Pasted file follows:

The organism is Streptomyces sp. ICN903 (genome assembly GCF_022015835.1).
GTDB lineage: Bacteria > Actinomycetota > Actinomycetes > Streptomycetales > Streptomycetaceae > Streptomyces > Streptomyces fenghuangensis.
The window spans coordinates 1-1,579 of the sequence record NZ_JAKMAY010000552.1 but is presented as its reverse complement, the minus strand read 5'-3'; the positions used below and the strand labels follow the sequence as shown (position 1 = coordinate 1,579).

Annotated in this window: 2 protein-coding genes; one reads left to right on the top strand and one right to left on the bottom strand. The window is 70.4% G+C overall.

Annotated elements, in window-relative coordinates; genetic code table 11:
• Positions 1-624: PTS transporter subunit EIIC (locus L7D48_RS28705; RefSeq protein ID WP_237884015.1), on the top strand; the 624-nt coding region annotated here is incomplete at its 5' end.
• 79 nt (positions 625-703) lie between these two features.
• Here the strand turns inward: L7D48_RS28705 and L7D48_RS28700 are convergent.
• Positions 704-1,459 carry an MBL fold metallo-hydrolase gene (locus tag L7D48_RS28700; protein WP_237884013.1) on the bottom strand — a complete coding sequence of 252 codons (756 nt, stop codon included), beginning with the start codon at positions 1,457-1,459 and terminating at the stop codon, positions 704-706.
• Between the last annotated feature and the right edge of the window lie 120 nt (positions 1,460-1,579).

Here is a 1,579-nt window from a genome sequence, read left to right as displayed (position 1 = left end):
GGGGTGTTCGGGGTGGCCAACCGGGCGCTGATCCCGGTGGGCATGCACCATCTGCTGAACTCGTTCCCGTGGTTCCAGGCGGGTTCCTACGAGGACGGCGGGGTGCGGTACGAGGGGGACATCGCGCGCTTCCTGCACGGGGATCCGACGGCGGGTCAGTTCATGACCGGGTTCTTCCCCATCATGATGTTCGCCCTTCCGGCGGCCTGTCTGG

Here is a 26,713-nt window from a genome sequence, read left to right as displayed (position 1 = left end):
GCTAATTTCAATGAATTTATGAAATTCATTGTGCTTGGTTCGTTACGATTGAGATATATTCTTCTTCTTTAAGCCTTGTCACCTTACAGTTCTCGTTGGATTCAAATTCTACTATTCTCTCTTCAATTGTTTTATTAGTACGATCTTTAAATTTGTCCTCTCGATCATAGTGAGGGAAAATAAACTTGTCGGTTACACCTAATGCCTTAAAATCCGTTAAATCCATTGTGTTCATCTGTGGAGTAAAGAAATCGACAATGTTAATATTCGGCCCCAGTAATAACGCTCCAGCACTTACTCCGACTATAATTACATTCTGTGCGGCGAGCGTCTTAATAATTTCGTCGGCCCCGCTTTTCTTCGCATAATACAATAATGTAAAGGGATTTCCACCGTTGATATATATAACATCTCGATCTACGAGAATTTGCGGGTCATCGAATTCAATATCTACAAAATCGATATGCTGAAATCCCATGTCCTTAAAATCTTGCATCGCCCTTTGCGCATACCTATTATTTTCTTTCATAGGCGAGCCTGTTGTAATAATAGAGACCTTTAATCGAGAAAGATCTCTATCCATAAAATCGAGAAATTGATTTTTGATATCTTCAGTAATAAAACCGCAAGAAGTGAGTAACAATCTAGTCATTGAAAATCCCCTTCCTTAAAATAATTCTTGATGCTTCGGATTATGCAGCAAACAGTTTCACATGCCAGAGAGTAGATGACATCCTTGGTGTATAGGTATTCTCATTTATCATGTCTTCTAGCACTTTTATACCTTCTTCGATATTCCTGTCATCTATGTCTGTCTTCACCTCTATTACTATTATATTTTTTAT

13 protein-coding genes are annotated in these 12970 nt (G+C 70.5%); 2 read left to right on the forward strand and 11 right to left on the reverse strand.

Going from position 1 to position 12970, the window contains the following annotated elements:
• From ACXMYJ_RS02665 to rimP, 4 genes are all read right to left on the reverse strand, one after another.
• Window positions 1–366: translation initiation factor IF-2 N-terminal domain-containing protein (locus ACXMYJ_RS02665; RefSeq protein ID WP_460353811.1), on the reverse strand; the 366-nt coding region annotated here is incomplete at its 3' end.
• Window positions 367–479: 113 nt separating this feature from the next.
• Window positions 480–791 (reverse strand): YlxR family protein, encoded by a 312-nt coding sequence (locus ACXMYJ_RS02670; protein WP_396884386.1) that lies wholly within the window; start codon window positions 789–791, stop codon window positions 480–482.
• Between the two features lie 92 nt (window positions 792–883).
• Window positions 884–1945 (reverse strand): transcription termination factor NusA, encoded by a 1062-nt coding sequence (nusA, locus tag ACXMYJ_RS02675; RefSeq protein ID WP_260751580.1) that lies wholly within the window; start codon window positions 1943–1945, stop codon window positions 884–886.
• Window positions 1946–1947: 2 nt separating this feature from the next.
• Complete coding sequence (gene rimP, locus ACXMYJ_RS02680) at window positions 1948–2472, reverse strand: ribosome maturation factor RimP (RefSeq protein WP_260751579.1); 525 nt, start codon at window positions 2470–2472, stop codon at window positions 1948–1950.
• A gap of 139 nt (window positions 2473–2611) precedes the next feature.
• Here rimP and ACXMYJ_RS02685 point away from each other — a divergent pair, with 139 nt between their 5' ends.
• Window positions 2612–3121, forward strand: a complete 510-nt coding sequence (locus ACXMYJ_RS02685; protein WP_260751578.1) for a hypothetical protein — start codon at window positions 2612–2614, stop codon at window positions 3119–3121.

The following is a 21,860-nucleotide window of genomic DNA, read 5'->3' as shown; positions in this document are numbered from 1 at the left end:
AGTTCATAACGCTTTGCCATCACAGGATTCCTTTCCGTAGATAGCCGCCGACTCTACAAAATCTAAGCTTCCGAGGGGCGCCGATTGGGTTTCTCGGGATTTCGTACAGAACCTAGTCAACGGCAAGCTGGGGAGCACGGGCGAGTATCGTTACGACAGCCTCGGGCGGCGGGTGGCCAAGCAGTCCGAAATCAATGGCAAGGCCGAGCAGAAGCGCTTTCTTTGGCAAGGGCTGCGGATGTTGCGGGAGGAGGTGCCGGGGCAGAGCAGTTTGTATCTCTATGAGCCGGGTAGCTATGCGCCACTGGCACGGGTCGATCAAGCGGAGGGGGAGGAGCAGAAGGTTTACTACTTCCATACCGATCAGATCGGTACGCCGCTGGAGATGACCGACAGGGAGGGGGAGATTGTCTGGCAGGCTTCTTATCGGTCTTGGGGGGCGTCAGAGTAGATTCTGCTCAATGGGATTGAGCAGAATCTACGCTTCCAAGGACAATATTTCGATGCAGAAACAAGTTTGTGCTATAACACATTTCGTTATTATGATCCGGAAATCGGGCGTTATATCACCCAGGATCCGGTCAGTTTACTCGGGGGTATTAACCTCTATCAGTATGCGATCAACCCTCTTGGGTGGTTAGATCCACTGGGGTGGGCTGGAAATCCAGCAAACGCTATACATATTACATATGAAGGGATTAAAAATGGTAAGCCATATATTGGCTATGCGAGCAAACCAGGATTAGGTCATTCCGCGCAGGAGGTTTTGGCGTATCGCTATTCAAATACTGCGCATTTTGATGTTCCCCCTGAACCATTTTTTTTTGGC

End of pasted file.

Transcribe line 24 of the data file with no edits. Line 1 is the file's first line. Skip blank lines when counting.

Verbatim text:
• Complete coding sequence (gene rimP, locus ACXMYJ_RS02680) at window positions 1948–2472, reverse strand: ribosome maturation factor RimP (RefSeq protein WP_260751579.1); 525 nt, start codon at window positions 2470–2472, stop codon at window positions 1948–1950.